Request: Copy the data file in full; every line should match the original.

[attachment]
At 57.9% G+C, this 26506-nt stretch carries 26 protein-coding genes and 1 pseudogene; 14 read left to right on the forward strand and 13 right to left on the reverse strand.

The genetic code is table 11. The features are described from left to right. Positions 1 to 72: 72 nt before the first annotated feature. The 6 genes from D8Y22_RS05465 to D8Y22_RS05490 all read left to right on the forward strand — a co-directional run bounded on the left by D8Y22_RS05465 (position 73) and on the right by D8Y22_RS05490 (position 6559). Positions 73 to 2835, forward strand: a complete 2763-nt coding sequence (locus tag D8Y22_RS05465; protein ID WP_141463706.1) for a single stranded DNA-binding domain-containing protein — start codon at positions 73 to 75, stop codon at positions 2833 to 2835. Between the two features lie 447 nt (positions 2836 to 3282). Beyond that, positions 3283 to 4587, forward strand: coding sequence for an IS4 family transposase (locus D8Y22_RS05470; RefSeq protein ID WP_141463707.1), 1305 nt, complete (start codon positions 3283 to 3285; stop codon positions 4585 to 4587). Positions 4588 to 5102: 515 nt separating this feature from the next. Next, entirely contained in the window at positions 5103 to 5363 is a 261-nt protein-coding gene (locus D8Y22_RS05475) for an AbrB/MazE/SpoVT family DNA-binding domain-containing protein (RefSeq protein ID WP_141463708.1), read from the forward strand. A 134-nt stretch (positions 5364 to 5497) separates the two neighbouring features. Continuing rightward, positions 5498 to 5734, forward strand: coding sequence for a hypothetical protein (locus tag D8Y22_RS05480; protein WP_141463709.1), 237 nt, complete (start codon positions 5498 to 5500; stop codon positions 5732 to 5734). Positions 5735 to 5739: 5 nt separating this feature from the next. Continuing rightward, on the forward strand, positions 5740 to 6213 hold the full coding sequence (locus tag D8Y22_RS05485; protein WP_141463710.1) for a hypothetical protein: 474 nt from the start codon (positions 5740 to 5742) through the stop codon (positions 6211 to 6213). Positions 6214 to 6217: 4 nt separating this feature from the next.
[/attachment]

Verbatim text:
At 57.9% G+C, this 26506-nt stretch carries 26 protein-coding genes and 1 pseudogene; 14 read left to right on the forward strand and 13 right to left on the reverse strand.

The genetic code is table 11. The features are described from left to right. Positions 1 to 72: 72 nt before the first annotated feature. The 6 genes from D8Y22_RS05465 to D8Y22_RS05490 all read left to right on the forward strand — a co-directional run bounded on the left by D8Y22_RS05465 (position 73) and on the right by D8Y22_RS05490 (position 6559). Positions 73 to 2835, forward strand: a complete 2763-nt coding sequence (locus tag D8Y22_RS05465; protein ID WP_141463706.1) for a single stranded DNA-binding domain-containing protein — start codon at positions 73 to 75, stop codon at positions 2833 to 2835. Between the two features lie 447 nt (positions 2836 to 3282). Beyond that, positions 3283 to 4587, forward strand: coding sequence for an IS4 family transposase (locus D8Y22_RS05470; RefSeq protein ID WP_141463707.1), 1305 nt, complete (start codon positions 3283 to 3285; stop codon positions 4585 to 4587). Positions 4588 to 5102: 515 nt separating this feature from the next. Next, entirely contained in the window at positions 5103 to 5363 is a 261-nt protein-coding gene (locus D8Y22_RS05475) for an AbrB/MazE/SpoVT family DNA-binding domain-containing protein (RefSeq protein ID WP_141463708.1), read from the forward strand. A 134-nt stretch (positions 5364 to 5497) separates the two neighbouring features. Continuing rightward, positions 5498 to 5734, forward strand: coding sequence for a hypothetical protein (locus tag D8Y22_RS05480; protein WP_141463709.1), 237 nt, complete (start codon positions 5498 to 5500; stop codon positions 5732 to 5734). Positions 5735 to 5739: 5 nt separating this feature from the next. Continuing rightward, on the forward strand, positions 5740 to 6213 hold the full coding sequence (locus tag D8Y22_RS05485; protein WP_141463710.1) for a hypothetical protein: 474 nt from the start codon (positions 5740 to 5742) through the stop codon (positions 6211 to 6213). Positions 6214 to 6217: 4 nt separating this feature from the next.